The Great Player Model™ LeftFoot Coaching Academy

Great Players

We have to think about WHY we develop players; by coaching players outside of a team structure, we are individually teaching soccer players to follow the great player model. If we allow an athlete to grow into a player dependent on his or her team, we are jeopardizing the full potential of what kind of soccer player they become. By coaching through the Great Player Model, we re-think how we organize player development from Team Orientations to Skills Orientation.

Austyn Kimbrell and Morgan Turner go against each other in the 2017 State Tournament. Austyn was U13C3 when she started at LeftFoot. Morgan was U15 Premier.

Working Backwards

At LeftFoot we pose several questions generally to every coach and parent: If you had one player who could do these seven things, would they be a star on your team? If a player who had these qualities came to you, would you take them? Would a player who demonstrates these tendencies and skills ride your bench?

If any and all coaches would agree to take these players, wouldn’t it make sense that we should organize this as the end goal for developing private clients?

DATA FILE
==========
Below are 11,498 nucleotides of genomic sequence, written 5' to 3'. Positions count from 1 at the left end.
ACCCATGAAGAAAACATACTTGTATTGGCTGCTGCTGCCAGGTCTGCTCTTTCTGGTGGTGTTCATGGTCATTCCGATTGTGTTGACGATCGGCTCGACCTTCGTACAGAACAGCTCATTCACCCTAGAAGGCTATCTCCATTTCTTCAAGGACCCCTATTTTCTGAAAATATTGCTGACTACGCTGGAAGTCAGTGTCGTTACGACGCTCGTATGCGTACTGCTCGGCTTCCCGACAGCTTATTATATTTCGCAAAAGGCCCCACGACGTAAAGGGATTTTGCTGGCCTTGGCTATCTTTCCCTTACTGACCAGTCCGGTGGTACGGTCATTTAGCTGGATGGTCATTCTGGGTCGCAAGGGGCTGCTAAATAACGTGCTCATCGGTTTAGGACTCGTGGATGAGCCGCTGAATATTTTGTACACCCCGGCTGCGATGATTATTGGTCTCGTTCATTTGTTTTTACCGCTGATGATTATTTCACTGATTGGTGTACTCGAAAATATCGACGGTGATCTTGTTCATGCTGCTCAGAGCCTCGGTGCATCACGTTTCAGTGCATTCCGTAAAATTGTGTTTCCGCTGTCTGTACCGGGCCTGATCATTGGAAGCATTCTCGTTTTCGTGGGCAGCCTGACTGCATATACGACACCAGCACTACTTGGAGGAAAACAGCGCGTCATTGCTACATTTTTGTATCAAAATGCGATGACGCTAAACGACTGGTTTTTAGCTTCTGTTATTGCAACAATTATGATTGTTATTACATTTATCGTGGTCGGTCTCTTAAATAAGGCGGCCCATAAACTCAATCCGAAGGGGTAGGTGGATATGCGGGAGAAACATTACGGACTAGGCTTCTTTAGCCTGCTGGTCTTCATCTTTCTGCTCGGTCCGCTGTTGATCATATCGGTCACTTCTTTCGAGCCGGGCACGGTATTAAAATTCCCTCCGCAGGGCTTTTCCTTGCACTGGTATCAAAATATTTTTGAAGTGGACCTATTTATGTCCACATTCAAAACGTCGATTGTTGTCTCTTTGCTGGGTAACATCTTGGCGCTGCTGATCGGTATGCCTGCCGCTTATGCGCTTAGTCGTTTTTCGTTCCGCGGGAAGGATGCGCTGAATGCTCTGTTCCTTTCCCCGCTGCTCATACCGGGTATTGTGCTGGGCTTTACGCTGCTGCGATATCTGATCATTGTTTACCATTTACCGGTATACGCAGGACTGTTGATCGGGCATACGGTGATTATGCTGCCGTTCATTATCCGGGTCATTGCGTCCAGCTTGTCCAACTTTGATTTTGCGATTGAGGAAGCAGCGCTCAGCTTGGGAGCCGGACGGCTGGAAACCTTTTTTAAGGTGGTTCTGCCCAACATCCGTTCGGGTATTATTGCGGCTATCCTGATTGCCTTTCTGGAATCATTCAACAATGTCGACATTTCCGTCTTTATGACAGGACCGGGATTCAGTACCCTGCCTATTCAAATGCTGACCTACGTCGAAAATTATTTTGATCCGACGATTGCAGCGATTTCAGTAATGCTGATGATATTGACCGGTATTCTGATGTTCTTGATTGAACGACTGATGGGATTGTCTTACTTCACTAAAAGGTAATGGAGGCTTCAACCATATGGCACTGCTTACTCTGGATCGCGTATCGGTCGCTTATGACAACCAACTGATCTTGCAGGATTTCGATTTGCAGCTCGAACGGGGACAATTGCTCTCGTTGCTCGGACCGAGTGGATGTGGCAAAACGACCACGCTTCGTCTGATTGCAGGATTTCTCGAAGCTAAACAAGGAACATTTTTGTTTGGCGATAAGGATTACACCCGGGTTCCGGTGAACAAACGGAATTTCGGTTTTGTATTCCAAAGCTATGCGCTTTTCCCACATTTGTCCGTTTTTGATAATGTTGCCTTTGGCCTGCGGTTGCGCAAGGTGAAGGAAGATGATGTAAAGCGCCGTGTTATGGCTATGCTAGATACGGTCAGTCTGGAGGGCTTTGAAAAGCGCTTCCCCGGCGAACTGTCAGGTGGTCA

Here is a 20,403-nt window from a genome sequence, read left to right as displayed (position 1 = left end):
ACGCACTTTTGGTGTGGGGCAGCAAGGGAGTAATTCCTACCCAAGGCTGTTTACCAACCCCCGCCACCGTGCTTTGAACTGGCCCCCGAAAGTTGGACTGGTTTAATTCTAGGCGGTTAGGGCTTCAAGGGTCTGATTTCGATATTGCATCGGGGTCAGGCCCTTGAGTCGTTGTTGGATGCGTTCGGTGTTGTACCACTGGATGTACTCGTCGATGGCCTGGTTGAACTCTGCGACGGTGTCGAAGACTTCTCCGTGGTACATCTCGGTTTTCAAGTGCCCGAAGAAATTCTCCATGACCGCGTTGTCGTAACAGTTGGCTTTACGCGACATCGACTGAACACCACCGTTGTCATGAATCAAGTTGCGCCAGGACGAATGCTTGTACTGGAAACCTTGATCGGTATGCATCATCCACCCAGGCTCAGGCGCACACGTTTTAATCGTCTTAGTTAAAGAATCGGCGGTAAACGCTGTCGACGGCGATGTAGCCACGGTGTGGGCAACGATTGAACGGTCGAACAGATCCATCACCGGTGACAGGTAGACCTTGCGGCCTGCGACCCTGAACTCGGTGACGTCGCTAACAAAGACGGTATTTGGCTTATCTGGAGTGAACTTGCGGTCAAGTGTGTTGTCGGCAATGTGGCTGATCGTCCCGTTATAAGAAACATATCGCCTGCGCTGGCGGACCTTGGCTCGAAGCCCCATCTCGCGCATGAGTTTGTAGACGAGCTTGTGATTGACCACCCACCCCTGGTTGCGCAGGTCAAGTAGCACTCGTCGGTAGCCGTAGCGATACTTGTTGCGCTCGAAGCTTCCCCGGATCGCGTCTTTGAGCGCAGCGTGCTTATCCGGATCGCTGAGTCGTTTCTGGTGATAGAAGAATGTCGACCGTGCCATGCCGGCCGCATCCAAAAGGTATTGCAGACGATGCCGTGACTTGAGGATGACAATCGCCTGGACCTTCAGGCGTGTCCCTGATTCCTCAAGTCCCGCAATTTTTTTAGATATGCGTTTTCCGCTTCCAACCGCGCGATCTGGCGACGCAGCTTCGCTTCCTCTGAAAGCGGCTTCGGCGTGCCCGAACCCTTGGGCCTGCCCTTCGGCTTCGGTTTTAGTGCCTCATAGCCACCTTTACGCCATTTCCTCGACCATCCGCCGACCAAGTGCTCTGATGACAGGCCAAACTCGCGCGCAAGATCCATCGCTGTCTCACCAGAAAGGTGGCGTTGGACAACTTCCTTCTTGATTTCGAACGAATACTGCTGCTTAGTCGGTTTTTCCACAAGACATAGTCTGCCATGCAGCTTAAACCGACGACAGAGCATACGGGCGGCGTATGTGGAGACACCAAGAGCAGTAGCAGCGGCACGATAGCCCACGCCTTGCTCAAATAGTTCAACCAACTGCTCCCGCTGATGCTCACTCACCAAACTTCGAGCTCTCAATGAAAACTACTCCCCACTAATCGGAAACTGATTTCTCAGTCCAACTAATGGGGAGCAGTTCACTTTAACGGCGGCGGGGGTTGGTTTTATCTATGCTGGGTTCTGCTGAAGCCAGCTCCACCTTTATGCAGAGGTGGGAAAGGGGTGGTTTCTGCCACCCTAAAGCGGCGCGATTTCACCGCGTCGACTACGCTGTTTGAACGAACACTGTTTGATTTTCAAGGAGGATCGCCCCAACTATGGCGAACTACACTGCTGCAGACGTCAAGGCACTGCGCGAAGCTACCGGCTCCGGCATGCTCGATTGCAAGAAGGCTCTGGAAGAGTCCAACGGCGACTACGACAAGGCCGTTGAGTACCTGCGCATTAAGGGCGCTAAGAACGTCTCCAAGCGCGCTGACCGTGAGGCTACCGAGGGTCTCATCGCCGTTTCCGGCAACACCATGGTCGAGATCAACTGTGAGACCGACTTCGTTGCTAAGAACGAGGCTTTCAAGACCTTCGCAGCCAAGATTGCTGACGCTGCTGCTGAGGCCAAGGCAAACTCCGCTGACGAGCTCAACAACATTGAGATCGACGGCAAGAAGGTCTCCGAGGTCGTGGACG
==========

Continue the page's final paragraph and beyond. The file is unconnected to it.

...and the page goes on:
And if so, when we meet a player and evaluate them, can they do these things? What are they lacking? Where would we begin?
Working backwards from empty space
Phenomenal FootSkills: Creative on the Ball

Watching Marta or Messi move and make the ball move is pure pleasure. The finesse, touch, skill, and diversity of touch allows them to play the ball on the ground, flick it in the air, and scurry through and around defenders with ease. A great player thus needs to be creative and be allowed to explore and practice. Skilled players experiment with multiple surfaces of touch, multiple directional changes, and different ways of touching the ball on the ground, in the air, and with both feet.

A player should be allowed to explore and experiment to learn:

  • multiple surfaces of touch
  • multiple changes of direction
  • different ways to handle the ball not only on the ground, but in the air
  • how to comfortably and effectively use both feet

A great player should be able to perform this in GAME PLAY

Multiple Surfaces and Touches

With over 12 different surfaces we believe there's over 24 possible combinations to touch the ball.

LeftFoot recognizes over TEN types of Touches: